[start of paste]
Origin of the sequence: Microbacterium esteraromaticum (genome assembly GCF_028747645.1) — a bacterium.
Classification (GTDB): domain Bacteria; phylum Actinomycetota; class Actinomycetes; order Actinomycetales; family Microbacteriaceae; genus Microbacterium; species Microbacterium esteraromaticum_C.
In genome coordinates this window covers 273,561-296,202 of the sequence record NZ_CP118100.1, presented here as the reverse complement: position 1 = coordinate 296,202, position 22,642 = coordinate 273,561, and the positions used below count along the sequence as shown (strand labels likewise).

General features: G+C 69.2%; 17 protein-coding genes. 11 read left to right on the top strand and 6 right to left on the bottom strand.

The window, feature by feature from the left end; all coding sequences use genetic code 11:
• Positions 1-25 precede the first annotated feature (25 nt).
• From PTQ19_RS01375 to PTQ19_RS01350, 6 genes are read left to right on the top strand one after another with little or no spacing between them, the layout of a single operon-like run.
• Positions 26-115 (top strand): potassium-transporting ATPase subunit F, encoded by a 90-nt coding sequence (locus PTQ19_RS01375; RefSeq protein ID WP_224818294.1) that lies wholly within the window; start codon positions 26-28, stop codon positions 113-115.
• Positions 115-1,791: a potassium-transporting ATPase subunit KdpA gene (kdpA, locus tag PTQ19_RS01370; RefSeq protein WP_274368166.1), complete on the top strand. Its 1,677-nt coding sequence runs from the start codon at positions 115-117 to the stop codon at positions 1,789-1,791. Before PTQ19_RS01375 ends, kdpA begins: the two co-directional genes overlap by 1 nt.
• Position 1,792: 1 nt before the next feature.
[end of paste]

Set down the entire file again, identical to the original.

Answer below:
Origin of the sequence: Microbacterium esteraromaticum (genome assembly GCF_028747645.1) — a bacterium.
Classification (GTDB): domain Bacteria; phylum Actinomycetota; class Actinomycetes; order Actinomycetales; family Microbacteriaceae; genus Microbacterium; species Microbacterium esteraromaticum_C.
In genome coordinates this window covers 273,561-296,202 of the sequence record NZ_CP118100.1, presented here as the reverse complement: position 1 = coordinate 296,202, position 22,642 = coordinate 273,561, and the positions used below count along the sequence as shown (strand labels likewise).

General features: G+C 69.2%; 17 protein-coding genes. 11 read left to right on the top strand and 6 right to left on the bottom strand.

The window, feature by feature from the left end; all coding sequences use genetic code 11:
• Positions 1-25 precede the first annotated feature (25 nt).
• From PTQ19_RS01375 to PTQ19_RS01350, 6 genes are read left to right on the top strand one after another with little or no spacing between them, the layout of a single operon-like run.
• Positions 26-115 (top strand): potassium-transporting ATPase subunit F, encoded by a 90-nt coding sequence (locus PTQ19_RS01375; RefSeq protein ID WP_224818294.1) that lies wholly within the window; start codon positions 26-28, stop codon positions 113-115.
• Positions 115-1,791: a potassium-transporting ATPase subunit KdpA gene (kdpA, locus tag PTQ19_RS01370; RefSeq protein WP_274368166.1), complete on the top strand. Its 1,677-nt coding sequence runs from the start codon at positions 115-117 to the stop codon at positions 1,789-1,791. Before PTQ19_RS01375 ends, kdpA begins: the two co-directional genes overlap by 1 nt.
• Position 1,792: 1 nt before the next feature.